Written by Denise Deby.

Ottawa - photo by D. Deby

I’m a big fan of Jane’s Walk. The annual event celebrates cities as places for people. It honours Jane Jacobs, an urbanist and activist who carefully observed how cities function and called for cities to be planned for, with and by people and communities. Her work has had a significant influence on thinking about city planning and urban engagement.

Jane’s Walk, started in Toronto by people who wanted to keep Jane Jacobs’ legacy alive, has spread to over 90 cities around the world, including Ottawa.

During Jane’s Walk, local residents lead free walking tours of urban places and neighbourhoods. The walks allow people to get to know their city, reconnect with nature and the built environment, and meet each other.

In Ottawa, dozens of residents have stepped forward to make Jane’s Walk happen. They’re volunteering their time to lead walks—and cycling tours–through many of our city’s hidden, historic, or intriguing areas. They’re people with a passion for the area and with insights to share, so bring your interest and your own perspectives.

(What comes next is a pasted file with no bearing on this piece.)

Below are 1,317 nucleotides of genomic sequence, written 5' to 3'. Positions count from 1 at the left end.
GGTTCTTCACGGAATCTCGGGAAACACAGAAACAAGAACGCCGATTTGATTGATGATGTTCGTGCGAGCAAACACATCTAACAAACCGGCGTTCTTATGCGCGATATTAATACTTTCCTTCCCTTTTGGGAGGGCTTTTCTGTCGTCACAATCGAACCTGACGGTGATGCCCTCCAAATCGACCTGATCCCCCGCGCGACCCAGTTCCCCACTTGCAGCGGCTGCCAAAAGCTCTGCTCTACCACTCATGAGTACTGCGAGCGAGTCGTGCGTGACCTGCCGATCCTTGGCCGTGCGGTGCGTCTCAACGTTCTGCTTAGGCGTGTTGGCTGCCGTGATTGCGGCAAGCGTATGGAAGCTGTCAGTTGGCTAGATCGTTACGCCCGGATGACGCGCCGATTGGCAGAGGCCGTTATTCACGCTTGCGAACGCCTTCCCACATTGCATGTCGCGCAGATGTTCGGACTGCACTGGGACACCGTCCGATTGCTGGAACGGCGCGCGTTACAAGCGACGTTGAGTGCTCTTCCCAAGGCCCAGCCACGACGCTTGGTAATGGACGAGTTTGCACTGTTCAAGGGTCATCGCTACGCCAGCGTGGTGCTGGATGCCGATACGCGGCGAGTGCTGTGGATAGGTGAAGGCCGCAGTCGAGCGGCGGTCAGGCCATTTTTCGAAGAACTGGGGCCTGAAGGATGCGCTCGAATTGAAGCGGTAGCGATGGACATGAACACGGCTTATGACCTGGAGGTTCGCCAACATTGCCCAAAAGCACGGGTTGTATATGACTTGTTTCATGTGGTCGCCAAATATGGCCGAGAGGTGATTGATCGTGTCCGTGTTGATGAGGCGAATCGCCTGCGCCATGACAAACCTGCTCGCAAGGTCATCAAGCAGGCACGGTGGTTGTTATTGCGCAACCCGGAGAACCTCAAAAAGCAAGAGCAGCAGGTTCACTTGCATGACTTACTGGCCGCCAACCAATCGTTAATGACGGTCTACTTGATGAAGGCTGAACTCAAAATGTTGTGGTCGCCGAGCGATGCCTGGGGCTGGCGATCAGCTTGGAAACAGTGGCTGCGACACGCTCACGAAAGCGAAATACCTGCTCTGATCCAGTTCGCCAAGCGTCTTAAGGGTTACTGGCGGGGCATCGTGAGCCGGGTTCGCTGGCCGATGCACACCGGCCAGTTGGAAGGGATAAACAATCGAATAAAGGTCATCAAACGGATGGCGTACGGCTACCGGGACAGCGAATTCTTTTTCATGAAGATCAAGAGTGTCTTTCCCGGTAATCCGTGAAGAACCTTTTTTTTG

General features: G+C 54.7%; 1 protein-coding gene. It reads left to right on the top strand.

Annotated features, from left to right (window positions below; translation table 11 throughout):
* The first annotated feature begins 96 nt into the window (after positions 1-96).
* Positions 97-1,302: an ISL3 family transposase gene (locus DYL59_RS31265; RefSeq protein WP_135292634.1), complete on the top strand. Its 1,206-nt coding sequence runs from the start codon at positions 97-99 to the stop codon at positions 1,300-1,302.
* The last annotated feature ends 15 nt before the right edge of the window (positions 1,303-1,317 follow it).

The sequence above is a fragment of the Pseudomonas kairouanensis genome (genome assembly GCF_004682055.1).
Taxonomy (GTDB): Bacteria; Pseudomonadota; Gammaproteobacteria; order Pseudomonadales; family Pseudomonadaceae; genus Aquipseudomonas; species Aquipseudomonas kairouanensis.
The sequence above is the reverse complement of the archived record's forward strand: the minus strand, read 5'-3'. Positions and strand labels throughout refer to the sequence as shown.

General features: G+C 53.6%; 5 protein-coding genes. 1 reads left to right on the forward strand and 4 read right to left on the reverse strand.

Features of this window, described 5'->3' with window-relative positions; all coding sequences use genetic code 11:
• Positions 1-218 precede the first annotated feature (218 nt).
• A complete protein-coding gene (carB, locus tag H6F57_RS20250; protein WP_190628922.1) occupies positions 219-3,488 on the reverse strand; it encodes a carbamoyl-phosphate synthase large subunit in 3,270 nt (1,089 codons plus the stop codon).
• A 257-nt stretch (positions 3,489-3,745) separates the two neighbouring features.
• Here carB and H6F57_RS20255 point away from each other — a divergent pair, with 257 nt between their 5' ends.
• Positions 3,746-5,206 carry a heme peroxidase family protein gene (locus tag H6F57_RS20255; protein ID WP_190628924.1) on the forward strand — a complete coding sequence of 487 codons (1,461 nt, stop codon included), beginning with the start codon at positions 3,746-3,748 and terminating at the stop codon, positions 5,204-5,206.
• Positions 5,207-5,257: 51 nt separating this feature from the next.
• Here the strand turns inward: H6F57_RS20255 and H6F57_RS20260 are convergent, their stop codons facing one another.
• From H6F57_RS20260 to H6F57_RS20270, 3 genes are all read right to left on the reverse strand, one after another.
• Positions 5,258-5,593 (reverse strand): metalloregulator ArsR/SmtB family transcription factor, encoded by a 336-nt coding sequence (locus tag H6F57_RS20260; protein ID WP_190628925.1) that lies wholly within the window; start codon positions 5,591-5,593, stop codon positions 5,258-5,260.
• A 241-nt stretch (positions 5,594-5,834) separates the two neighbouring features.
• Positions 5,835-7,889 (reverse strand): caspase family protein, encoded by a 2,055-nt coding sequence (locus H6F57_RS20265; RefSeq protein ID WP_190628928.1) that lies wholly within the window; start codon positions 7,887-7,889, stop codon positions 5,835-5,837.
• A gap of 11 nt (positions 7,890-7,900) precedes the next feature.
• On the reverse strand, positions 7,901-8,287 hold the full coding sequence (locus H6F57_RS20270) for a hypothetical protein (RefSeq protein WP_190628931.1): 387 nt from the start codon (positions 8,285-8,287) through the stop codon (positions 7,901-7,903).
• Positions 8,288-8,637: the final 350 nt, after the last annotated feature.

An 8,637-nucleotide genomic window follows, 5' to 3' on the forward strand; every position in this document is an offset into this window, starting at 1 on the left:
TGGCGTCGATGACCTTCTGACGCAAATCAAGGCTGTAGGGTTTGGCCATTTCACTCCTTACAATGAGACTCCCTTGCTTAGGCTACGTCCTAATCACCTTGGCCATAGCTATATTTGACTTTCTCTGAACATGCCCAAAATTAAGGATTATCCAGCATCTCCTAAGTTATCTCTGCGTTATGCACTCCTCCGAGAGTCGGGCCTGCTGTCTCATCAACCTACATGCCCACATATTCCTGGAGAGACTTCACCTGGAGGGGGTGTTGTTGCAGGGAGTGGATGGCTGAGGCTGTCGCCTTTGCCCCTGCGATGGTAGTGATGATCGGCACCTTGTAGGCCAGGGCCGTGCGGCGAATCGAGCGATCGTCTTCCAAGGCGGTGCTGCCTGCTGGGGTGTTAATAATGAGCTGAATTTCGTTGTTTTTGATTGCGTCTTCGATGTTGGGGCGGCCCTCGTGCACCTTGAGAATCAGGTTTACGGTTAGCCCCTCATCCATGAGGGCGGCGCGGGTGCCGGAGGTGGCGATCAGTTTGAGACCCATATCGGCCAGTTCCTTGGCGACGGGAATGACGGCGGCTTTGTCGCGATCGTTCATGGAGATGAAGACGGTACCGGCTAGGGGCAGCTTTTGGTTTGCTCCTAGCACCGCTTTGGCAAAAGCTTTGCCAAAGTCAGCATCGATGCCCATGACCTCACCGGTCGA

There’s bound to be a Jane’s Walk in Ottawa for everyone. Just for example, you can:

  • Learn about the Pinhey Sand Dune micro-environment off Woodroffe with Henri Goulet, a retired scientist and a specialist in biodiversity and conservation;
  • Contemplate Ottawa’s neglected waterfront with storyteller and community activist Dennis Van Staalduinen;
  • Discover Ottawa’s Great Forest with naturalist and educator Martha Webber;
  • See the Byward Market area from a homeless person’s perspective with activist Jane Scharf;
  • View turtles and learn about turtle habitat protection on Petrie Island and surrounding wetlands with Al Tweddle, chairman of the Friends of Petrie Island;
  • Explore the social fabric of the Somerset West area with Jackson Couse, multimedia artist;
  • Get to know “Wellboro” (Westboro and Hintonburg) through the eyes of artist Andrew King;
  • Walk for health on Parliament Hill with Kelly McKay and Penny Burton of Ottawa Public Health’s Healthy Living Team.

These and other walks will explore nature, art and culture, history, urban issues and more. There are walks in English and French. You can find the full list and more details at the Jane’s Walk Ottawa website.

No one can find what will work for our cities by looking at … suburban garden cities, manipulating scale models, or inventing dream cities. You’ve got to get out and walk.” Jane Jacobs, Downtown is for People, 1957 (from the Jane’s Walk main website).

Advertisements